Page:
PUBLISHER’S NOTE Donna F. Ferber, LPC, LADC is a psychotherapist in private practice for 30 years in Farmington, Connecticut. She is a licensed professional counselor, a licensed alcohol and drug abuse counselor and an educator. In her private practice, Donna specializes in issues related to life transitions. These include but are not limited to divorce, remarriage, chronic illness, loss, relocation. Donna has been a guest contributor to the Ohio Family Law Blog since 2010. We have enjoyed collaborating on several articles over the years.
Every major life event, whether joyful or sad, brings on a period of transition as we adjust to the “new normal.” Even though these periods of transition occur throughout our lives, each requires us to discover a new and unique path as we struggle to move through uncharted waters. The death of a loved one, a divorce, a family estrangement, an illness, or sudden unemployment are some of the changes that shake us to our core. We are challenged in ways we could not imagine.
And in the midst of all this upheaval, the leaves are beginning to turn and the temperatures drop. So, we pack away our sandals and shorts and find ourselves dealing with those boxes of winter clothes, Christmas ornaments and miscellaneous holiday mementos. Truthfully we do not need any more reminding of the upcoming holidays as the stores have begun putting out their Christmas decorations long before we are even picking pumpkins.
For those who find themselves in a difficult transition, those reminders of the upcoming holiday season can evoke feeling of sadness, isolation and dread. Now it a good time to figure out how to manage your expectations and consider how to practically implement some changes so you can have, if not a joyous holiday, at least one that is not gruelingly painful.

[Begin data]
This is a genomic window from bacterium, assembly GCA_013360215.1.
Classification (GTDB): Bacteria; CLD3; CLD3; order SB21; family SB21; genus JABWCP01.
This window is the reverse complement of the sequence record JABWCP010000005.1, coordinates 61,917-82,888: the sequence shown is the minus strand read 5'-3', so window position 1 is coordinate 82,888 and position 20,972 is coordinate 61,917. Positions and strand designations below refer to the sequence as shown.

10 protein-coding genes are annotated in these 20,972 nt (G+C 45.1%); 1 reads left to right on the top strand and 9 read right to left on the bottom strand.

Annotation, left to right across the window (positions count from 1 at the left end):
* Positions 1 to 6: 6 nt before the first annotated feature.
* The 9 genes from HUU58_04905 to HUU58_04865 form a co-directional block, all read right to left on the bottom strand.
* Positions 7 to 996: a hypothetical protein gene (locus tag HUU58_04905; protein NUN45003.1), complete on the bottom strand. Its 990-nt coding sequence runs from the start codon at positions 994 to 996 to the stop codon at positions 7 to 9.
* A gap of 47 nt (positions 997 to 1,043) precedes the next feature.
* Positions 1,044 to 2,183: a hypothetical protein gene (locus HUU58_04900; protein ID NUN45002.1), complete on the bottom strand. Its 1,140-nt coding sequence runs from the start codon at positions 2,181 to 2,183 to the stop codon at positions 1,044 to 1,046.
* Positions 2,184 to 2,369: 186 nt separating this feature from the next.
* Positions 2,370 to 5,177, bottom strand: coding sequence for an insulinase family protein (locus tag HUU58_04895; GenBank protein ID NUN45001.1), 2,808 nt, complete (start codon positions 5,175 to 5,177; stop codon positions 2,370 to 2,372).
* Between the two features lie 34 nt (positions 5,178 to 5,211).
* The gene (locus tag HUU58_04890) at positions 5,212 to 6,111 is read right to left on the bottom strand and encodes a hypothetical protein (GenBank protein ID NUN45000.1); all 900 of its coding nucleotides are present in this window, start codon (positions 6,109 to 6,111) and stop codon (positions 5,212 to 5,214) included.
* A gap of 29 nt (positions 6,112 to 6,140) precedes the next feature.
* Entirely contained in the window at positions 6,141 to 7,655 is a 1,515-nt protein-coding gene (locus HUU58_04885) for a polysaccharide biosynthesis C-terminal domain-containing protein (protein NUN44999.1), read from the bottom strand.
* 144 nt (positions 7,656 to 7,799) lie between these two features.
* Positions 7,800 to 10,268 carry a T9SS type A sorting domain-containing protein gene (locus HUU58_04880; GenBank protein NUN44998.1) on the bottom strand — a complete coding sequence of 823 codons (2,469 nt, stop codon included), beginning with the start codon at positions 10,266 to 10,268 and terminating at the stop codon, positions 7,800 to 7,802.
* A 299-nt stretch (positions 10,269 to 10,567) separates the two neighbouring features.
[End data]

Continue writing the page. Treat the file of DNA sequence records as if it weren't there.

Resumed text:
Don’t delay making mindful decisions now because once the Holiday Hoopla is in full swing, it will be difficult not to get swept up in the deluge of “merriment” and feel even more sad and lonely.
- Accept where you are and what you are feeling. Accept that everything is different. Trying to “buck up” for family and friends will cast a falseness over celebrations that will result in everyone feeling uncomfortable.
- “Plan for”, rather than “worry about”. Obsessing about how the holidays will unfold will only add to your grief and create more anxiety. However, making a plan NOW can feel empowering and validating. You can choose to do something different- take a trip, go skiing, visit out of town friends from high school. Replace dread with action. Now is the time to book a trip or reservation- it may surprise you how many people do take off for the holidays. The point is to practice good self care by pro-acting.
- Let go of the feeling that you must make things “normal”. If you were the one who hosted Thanksgiving (or Christmas, or Chanukah), now is the time to let family members know that you will not be doing so this year. Adherence to rigid rules, rituals and traditions when your life is in transition and turmoil will only add to your stress and feelings of inadequacy.
- Let go of trying to please everyone. This can be difficult, but the little word “NO” goes a long way in setting boundaries and building self-respect.